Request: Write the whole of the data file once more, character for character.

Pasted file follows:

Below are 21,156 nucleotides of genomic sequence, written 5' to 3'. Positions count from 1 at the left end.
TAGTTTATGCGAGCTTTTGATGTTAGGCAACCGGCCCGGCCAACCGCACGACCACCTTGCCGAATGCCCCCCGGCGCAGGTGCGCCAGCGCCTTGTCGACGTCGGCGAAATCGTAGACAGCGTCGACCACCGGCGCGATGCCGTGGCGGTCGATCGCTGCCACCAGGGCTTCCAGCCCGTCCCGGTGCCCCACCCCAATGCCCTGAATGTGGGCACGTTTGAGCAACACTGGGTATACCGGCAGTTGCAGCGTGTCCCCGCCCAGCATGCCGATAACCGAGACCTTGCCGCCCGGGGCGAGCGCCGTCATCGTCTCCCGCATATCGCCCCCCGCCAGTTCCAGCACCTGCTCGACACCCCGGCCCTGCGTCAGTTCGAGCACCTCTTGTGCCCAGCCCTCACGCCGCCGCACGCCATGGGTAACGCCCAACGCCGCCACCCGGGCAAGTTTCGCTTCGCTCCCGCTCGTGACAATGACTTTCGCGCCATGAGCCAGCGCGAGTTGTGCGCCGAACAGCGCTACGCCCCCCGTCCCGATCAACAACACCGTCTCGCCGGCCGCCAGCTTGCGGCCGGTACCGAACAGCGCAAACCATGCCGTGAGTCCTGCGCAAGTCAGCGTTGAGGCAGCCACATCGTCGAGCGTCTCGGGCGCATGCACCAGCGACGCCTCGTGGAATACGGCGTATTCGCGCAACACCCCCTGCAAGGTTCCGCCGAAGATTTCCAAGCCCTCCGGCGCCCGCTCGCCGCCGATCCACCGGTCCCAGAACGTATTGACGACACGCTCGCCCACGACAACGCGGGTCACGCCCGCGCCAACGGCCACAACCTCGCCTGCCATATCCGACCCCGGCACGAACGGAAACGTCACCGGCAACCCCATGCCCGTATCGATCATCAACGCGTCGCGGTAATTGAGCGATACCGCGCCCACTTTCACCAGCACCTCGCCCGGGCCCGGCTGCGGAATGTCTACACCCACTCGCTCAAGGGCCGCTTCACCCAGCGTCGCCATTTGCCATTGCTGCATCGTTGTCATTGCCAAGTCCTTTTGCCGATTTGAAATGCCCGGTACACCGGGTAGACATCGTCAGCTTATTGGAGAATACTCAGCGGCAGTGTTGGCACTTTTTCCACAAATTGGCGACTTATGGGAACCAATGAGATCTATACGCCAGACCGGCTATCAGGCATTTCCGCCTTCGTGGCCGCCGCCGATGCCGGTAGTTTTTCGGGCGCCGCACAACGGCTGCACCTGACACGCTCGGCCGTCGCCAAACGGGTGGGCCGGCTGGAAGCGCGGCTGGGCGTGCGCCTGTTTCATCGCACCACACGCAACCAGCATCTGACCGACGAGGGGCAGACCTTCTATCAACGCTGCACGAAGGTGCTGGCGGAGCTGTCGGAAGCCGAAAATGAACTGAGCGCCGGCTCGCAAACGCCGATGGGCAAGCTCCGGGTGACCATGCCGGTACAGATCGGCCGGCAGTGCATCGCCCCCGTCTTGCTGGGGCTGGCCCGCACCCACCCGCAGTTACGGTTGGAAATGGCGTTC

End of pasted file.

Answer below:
Below are 21,156 nucleotides of genomic sequence, written 5' to 3'. Positions count from 1 at the left end.
TAGTTTATGCGAGCTTTTGATGTTAGGCAACCGGCCCGGCCAACCGCACGACCACCTTGCCGAATGCCCCCCGGCGCAGGTGCGCCAGCGCCTTGTCGACGTCGGCGAAATCGTAGACAGCGTCGACCACCGGCGCGATGCCGTGGCGGTCGATCGCTGCCACCAGGGCTTCCAGCCCGTCCCGGTGCCCCACCCCAATGCCCTGAATGTGGGCACGTTTGAGCAACACTGGGTATACCGGCAGTTGCAGCGTGTCCCCGCCCAGCATGCCGATAACCGAGACCTTGCCGCCCGGGGCGAGCGCCGTCATCGTCTCCCGCATATCGCCCCCCGCCAGTTCCAGCACCTGCTCGACACCCCGGCCCTGCGTCAGTTCGAGCACCTCTTGTGCCCAGCCCTCACGCCGCCGCACGCCATGGGTAACGCCCAACGCCGCCACCCGGGCAAGTTTCGCTTCGCTCCCGCTCGTGACAATGACTTTCGCGCCATGAGCCAGCGCGAGTTGTGCGCCGAACAGCGCTACGCCCCCCGTCCCGATCAACAACACCGTCTCGCCGGCCGCCAGCTTGCGGCCGGTACCGAACAGCGCAAACCATGCCGTGAGTCCTGCGCAAGTCAGCGTTGAGGCAGCCACATCGTCGAGCGTCTCGGGCGCATGCACCAGCGACGCCTCGTGGAATACGGCGTATTCGCGCAACACCCCCTGCAAGGTTCCGCCGAAGATTTCCAAGCCCTCCGGCGCCCGCTCGCCGCCGATCCACCGGTCCCAGAACGTATTGACGACACGCTCGCCCACGACAACGCGGGTCACGCCCGCGCCAACGGCCACAACCTCGCCTGCCATATCCGACCCCGGCACGAACGGAAACGTCACCGGCAACCCCATGCCCGTATCGATCATCAACGCGTCGCGGTAATTGAGCGATACCGCGCCCACTTTCACCAGCACCTCGCCCGGGCCCGGCTGCGGAATGTCTACACCCACTCGCTCAAGGGCCGCTTCACCCAGCGTCGCCATTTGCCATTGCTGCATCGTTGTCATTGCCAAGTCCTTTTGCCGATTTGAAATGCCCGGTACACCGGGTAGACATCGTCAGCTTATTGGAGAATACTCAGCGGCAGTGTTGGCACTTTTTCCACAAATTGGCGACTTATGGGAACCAATGAGATCTATACGCCAGACCGGCTATCAGGCATTTCCGCCTTCGTGGCCGCCGCCGATGCCGGTAGTTTTTCGGGCGCCGCACAACGGCTGCACCTGACACGCTCGGCCGTCGCCAAACGGGTGGGCCGGCTGGAAGCGCGGCTGGGCGTGCGCCTGTTTCATCGCACCACACGCAACCAGCATCTGACCGACGAGGGGCAGACCTTCTATCAACGCTGCACGAAGGTGCTGGCGGAGCTGTCGGAAGCCGAAAATGAACTGAGCGCCGGCTCGCAAACGCCGATGGGCAAGCTCCGGGTGACCATGCCGGTACAGATCGGCCGGCAGTGCATCGCCCCCGTCTTGCTGGGGCTGGCCCGCACCCACCCGCAGTTACGGTTGGAAATGGCGTTC